How fearful should we be about the rise of the robots?

The Foundation for Responsible Robotics this week warned us that we are rushing into a potentially perilous future of autonomous weapons and automated household helpers. Jamie Nimmo asks if the new world will really be so dystopian

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The Independent Online

Anyone who has had the pleasure of watching the blockbuster film I, Robot starring Will Smith could be forgiven for not taking the “robots could take over the-world” argument too seriously.

The plot of the futuristic sci-fi romp is predictable – with some rather robotic acting to boot. Everyone in the movie loves robots – except Will Smith, who doesn’t trust them. The robots turn against humans, everyone wishes they’d listened to Will, and then our hero saves the day.

The plot seems far-fetched. But could the movie-makers have been on to something? This week came the launch of the Foundation for Responsible Robotics (FRR), an organisation formed by leading robotics academics whose job will be to address the “urgent societal issues” highlighted by the rise of the machines.

The foundation is chaired by Noel Sharkey, a renowned expert in the field and professor of artificial intelligence (AI) and robotics at the University of Sheffield. Professor Sharkey wants the foundation to help to shape public policy on robots. The purpose is to avoid the kind of nasty wake-up call seen in I, Robot.

“We are rushing headlong into the robotics revolution without consideration for the many unforeseen problems lying around the corner,” Professor Sharkey said. “It is time now to step back and think hard about the future of the technology before it sneaks up and bites us when we are least expecting it.”

The FRR argues that it is difficult for policymakers and legislators to keep up with the pace of development. That is where the scientists, researchers and manufacturers must play their part, it says.

The foundation sees winning public trust as a top priority, fearing that early mistakes “could set the field back by many years and stifle research”.

So what “unforeseen problems” is Professor Sharkey referring to? Warfare is the main one, especially in the wake of the recent terror attacks. He has concerns over the role of autonomous weapons, questioning whether it is right to let a machine kill a human.

Professor Sharkey is also chairman of the International Committee for Robot Arms Control, an organisation he co-founded six years ago to promote “the peaceful use of robotics” and the regulation of automated weapons.

With security now a top priority for many Western states, the US is investing heavily in developing robotic weapons, which would mean being able to fire rounds of ammunition without risking any soldiers’ lives – in effect the next step from unmanned drone strikes.

Professor Sharkey’s fear is what happens when everybody has these tools. Some believe it could be the downfall of the human race. 

Nor is it just on the battlefield where change is coming. Robots are starting to automate many aspects of our lives.

According to the International Federation of Robotics, there will be 31 million so-called “service robots” helping out in households by 2018, aiding in anything from cooking to caring for children and the elderly. Technological advances mean that while the market for industrial robots, such as those used to make cars, is expected to rise modestly, there could be a huge surge in demand for service robots, used in households.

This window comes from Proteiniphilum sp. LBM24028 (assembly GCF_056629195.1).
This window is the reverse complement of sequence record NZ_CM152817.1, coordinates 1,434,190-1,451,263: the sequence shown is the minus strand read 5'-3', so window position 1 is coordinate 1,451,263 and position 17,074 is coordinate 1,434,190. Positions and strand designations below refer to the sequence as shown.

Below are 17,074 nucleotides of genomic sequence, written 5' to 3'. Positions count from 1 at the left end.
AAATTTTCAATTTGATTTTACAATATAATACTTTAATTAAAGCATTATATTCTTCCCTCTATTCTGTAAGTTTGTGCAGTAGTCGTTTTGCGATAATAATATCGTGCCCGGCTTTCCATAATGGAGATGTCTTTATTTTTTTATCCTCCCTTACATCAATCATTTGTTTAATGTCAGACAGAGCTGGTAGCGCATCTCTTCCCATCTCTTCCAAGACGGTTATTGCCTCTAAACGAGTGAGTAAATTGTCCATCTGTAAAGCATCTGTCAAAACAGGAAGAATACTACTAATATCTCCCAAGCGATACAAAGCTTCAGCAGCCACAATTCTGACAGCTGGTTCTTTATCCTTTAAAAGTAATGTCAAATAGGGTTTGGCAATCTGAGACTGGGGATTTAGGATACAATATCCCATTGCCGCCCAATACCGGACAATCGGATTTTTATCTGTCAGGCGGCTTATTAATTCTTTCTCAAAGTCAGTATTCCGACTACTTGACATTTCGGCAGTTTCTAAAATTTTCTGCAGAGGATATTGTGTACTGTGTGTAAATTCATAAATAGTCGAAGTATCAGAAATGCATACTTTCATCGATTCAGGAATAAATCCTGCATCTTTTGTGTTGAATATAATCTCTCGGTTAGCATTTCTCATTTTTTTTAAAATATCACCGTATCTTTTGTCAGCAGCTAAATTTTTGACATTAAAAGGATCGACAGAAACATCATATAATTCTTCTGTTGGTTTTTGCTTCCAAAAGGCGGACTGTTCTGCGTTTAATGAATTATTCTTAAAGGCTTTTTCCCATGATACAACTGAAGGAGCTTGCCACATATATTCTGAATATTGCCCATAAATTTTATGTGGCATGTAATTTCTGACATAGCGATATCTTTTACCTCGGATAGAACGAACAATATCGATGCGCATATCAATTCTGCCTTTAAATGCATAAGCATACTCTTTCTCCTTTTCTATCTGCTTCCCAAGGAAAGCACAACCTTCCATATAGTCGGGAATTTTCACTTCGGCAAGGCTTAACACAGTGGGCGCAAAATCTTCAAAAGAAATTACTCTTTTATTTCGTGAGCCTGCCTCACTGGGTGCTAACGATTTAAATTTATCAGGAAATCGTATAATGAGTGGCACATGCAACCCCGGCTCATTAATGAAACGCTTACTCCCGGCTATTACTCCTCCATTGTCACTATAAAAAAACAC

However, there are concerns about the safety of the machines and over whether  installing robots as carers will lead to neglect. Some fear the technology could be vulnerable to cyber-attacks, especially in the early stages. Could hackers break in and gain control of a domestic robot, driverless car or drone? 

Then there is the issue of mass job culls, which has sparked panic that all factory workers will eventually be supplanted by robots. However, Jonathan Crane, chief commercial officer of IPsoft, the American AI company behind Amelia, the world’s most advanced virtual assistant, believes the robot revolution is a good thing. “There are a lot of things in work that are repetitious, tactical, boring and mundane,” he told The Independent. “If you could automate some of those functions, you would always do that, just like hiring an assistant.”

He added: “Innovation sparks the investment of capital and capital spawns growth. If you think about the quality of manufacturing and how it was aided by the use of robotics, there’s no question that the quality of car manufacturing went up.

“Now we’re talking about robots as personal companions. I don’t think we want to be fearful of that. I don’t have any problems with the thoughts associated with how we deploy robotics or digital labour… but let’s not wave red flags that the Terminator’s coming, because that’s frightening people.”

Professor Sharkey and his team at the FRR insist that they do not want to stifle this development – rather to make sure responsibility is at the forefront of decision-making so that we are aware of the potential consequences.

The tagline for I, Robot was: “One man saw it coming”. In years to come, Professor Sharkey does not want people to refer to him as that man. He’d rather there was no problem to fix in the first place.